A novel energy-free temperature control system is set to spark a new breed of ultra-efficient electric buses, cars, trucks and even ships.
Heat pipe technology is shown to improve a battery’s performance, safety, life and charging times far better and more affordably than typical battery cooling.
Developed by Brunel University London and Flint Engineering Limited, the system was tested on a hybrid diesel electric bus battery with Vantage Power Technology, which built the world’s first retrofitted hybrid diesel electric buses.
Results in the International Journal of Thermofluids show the Iso Mat™ heat mat flat pipe technology overtakes conventional battery cooling in a string of tests. It signals a tipping point for electric vehicles.
“Intelligent thermal management means the battery performs better, you get more out of it, it extends the range and makes charging faster,” said Brunel’s Professor Hussam Jouhara. “It improves functioning throughout.”
Found also in computers and mobile phones, rechargeable lithium-ion batteries are in almost every electric vehicle on the road. But if charged or discharged quickly, their inside temperature can get hotter than the makers specify and can lead to fire. But fast charging and discharging offers better performance and longer life, provided batteries are kept cooler and inside manufacturer’s set temperatures,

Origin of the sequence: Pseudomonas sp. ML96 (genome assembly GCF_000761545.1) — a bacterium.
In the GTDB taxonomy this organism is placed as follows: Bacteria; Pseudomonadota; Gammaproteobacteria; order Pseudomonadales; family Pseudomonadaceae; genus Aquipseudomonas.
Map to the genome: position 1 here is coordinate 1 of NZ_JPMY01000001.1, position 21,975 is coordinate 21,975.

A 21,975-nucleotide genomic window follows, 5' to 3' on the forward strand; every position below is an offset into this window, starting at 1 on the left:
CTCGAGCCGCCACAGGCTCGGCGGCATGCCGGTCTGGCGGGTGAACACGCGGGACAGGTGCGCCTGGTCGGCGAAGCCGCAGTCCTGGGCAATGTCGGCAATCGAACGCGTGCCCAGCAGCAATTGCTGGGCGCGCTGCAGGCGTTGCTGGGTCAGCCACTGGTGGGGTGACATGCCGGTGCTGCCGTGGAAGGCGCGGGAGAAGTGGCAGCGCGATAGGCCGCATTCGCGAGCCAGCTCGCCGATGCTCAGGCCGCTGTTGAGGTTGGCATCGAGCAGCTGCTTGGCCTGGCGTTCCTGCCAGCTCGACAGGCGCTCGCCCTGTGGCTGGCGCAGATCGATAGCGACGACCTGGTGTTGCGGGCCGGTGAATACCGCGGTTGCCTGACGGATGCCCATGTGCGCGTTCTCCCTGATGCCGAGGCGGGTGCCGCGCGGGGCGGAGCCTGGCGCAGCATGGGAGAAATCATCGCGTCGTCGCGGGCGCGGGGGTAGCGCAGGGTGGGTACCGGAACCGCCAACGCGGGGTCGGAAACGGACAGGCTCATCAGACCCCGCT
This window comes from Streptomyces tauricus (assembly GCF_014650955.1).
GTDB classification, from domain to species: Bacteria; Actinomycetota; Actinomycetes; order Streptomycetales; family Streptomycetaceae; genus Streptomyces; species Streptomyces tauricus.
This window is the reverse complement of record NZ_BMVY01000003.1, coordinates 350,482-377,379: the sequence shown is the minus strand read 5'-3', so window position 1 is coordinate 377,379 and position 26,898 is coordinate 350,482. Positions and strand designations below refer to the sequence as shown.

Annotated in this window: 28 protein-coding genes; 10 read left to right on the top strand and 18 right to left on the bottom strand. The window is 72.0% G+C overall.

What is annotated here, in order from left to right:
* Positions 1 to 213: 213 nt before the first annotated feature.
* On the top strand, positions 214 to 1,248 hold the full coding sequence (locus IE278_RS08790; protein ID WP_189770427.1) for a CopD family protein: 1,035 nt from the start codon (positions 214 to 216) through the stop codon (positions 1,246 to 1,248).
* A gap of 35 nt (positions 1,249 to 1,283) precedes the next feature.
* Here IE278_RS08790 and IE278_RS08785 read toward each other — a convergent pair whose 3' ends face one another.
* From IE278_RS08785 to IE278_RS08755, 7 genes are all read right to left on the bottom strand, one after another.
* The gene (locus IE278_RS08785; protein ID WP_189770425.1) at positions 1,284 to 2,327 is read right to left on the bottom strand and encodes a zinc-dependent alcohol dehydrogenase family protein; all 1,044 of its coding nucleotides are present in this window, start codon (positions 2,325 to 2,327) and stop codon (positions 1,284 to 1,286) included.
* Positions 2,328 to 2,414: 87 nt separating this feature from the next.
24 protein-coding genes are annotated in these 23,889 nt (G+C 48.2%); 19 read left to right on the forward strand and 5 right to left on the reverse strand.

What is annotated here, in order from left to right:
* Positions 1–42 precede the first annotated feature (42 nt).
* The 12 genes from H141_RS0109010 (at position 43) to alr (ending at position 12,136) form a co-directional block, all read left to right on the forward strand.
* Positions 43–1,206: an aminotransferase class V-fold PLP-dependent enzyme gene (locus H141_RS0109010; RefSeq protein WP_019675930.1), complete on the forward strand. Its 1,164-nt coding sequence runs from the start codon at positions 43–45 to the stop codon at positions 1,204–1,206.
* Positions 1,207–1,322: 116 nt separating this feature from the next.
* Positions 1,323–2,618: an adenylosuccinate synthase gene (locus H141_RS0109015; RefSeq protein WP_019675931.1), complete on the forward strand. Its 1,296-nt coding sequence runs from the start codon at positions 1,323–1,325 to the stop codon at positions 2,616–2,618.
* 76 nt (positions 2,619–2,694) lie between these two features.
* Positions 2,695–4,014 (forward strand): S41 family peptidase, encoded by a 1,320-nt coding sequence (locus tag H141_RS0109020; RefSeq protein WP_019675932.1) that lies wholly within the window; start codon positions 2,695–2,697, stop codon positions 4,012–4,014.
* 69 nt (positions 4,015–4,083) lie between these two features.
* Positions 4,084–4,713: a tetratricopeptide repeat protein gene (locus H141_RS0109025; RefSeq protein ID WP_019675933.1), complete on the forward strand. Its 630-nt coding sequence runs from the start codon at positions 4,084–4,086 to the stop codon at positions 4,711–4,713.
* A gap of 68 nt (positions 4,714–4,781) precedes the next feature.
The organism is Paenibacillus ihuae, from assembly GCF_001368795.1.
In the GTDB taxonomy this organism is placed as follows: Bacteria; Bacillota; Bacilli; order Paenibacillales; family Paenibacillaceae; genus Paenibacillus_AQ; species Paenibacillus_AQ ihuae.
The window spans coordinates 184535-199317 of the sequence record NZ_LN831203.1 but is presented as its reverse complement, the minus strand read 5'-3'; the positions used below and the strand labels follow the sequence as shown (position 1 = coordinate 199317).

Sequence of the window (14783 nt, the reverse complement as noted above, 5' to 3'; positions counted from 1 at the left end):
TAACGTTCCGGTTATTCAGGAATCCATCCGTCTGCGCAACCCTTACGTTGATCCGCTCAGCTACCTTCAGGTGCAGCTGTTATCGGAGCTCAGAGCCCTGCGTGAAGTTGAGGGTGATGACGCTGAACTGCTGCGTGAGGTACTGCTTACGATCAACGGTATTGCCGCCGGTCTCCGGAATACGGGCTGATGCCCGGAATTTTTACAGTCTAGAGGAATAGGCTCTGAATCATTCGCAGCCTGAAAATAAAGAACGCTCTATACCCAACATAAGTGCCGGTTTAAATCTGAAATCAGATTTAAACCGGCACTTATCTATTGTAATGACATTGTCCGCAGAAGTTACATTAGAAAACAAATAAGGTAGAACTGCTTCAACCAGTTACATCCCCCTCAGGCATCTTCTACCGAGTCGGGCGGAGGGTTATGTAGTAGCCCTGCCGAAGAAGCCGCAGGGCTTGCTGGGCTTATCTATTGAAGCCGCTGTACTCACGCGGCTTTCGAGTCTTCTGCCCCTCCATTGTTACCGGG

Iso Mat™ technology shifts heat away from the battery, without having to pump fluid through the system to a condenser. This uses the evaporation/condensing cycle of traditional heat pipes but in a new isothermal way. Unlike fluid cooler systems, it keeps working the entire journey and has been tested at 90˚ angles, so very steep hills are no problem.
“What we propose is a system that absorbs the heat in an efficient, uniform way, to keep the battery pack running within the manufacturer-recommended temperature,” said Professor Jouhara. “And that actually is lower than manufacturers thought possible using conventional methods. So the heat mat flat pipe system is more efficient, lighter and we can design it according to whatever space is available – to fit cars, buses, trucks and ships too.”
With work underway to test a full-scale battery pack, the next step is to take the technology to manufacture. It may be only months until heat pipe cooled batteries are powering buses driving people to work.
“Manufacturing processes are being developed with the support of some of the UK’s leading technical support organisations,” said Stephen Lester of Flint Engineering. “We are designing the highest levels of reliability and durability into a product that will be supplied at a price that is considerably lower than existing cooling systems can achieve.”
Find the full study, Investigation, development and experimental analyses of a heat pipe based battery thermal management system, in the International Journal of Thermofluids.
Hayley Jarvis, Media Relations
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